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A Seeing Eye – A nocturnal focus stack 2012

Male campanula bees (Melitta haemorrhoidalis) using a peach-leaved bellflower as a roosting place to sleep in at night

Male campanula bees (Melitta haemorrhoidalis) using a peach-leaved bellflower as a roosting place to sleep in at night

This image was not pre-planned, because I had never seen the behaviour before I walked around my garden one night with a head torch to check out nocturnal moths on flowers. During the day, I had been photographing female campanula bees visiting large bellflowers for nectar. The image shows the flowers provide a roosting place for male campanula bees at night.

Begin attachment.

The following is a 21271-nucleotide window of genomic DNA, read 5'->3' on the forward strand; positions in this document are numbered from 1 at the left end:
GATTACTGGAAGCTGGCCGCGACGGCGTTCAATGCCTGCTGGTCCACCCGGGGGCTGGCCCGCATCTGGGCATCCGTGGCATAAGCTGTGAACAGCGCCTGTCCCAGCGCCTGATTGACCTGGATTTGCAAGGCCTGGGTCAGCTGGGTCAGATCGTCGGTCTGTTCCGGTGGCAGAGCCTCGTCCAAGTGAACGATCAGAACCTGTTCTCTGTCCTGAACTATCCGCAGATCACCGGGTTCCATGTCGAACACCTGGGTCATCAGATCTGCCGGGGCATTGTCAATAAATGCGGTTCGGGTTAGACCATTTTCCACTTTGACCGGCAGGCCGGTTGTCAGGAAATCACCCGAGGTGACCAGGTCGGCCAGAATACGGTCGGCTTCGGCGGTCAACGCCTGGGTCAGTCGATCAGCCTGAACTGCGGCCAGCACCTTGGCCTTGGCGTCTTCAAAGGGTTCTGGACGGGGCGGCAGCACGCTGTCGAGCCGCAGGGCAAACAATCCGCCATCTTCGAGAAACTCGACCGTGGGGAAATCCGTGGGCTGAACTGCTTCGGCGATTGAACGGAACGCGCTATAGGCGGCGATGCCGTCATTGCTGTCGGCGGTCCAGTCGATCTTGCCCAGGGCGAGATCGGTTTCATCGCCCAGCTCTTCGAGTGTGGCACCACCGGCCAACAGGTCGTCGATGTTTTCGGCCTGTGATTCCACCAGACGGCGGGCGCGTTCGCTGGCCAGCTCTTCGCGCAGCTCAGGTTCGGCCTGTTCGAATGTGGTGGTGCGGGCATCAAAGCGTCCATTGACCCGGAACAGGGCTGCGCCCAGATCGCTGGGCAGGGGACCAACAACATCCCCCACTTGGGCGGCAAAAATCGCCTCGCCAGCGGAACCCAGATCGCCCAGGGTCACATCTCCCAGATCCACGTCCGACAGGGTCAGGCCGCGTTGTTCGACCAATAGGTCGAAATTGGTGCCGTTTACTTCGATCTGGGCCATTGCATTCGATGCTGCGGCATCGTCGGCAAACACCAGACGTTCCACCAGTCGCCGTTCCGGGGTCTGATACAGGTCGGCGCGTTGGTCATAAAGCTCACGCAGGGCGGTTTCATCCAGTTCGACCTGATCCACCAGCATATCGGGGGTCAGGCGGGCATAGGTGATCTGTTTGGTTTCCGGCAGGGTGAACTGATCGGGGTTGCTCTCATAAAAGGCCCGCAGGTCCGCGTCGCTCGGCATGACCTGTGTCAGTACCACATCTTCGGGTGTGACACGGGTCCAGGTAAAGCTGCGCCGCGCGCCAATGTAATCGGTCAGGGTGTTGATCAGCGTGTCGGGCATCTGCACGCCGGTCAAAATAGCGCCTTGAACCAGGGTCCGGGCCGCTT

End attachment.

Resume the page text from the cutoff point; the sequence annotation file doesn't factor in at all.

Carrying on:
Flash is essential to photograph any insect at night that does not emit it’s on light. In addition, I realised with a deep bell, no amount of stopping down the lens would get it completely in focus from the upper lobes to the bees in the base. Therefore, the only option was to take a nocturnal focus stack. The camera was attached to a RRS macro focusing rail  mounted on the tripod. Another tripod supported the flash, which had to be in a fixed position.

For a successful focus stack, it is essential for the subject(s) to be static. Fortunately, not a single antenna twitched in response to the initial flash and both bees remained motionless for all 36 frames needed to complete the stack. The final image was produced by blending all the images using Zerene Stacker software.

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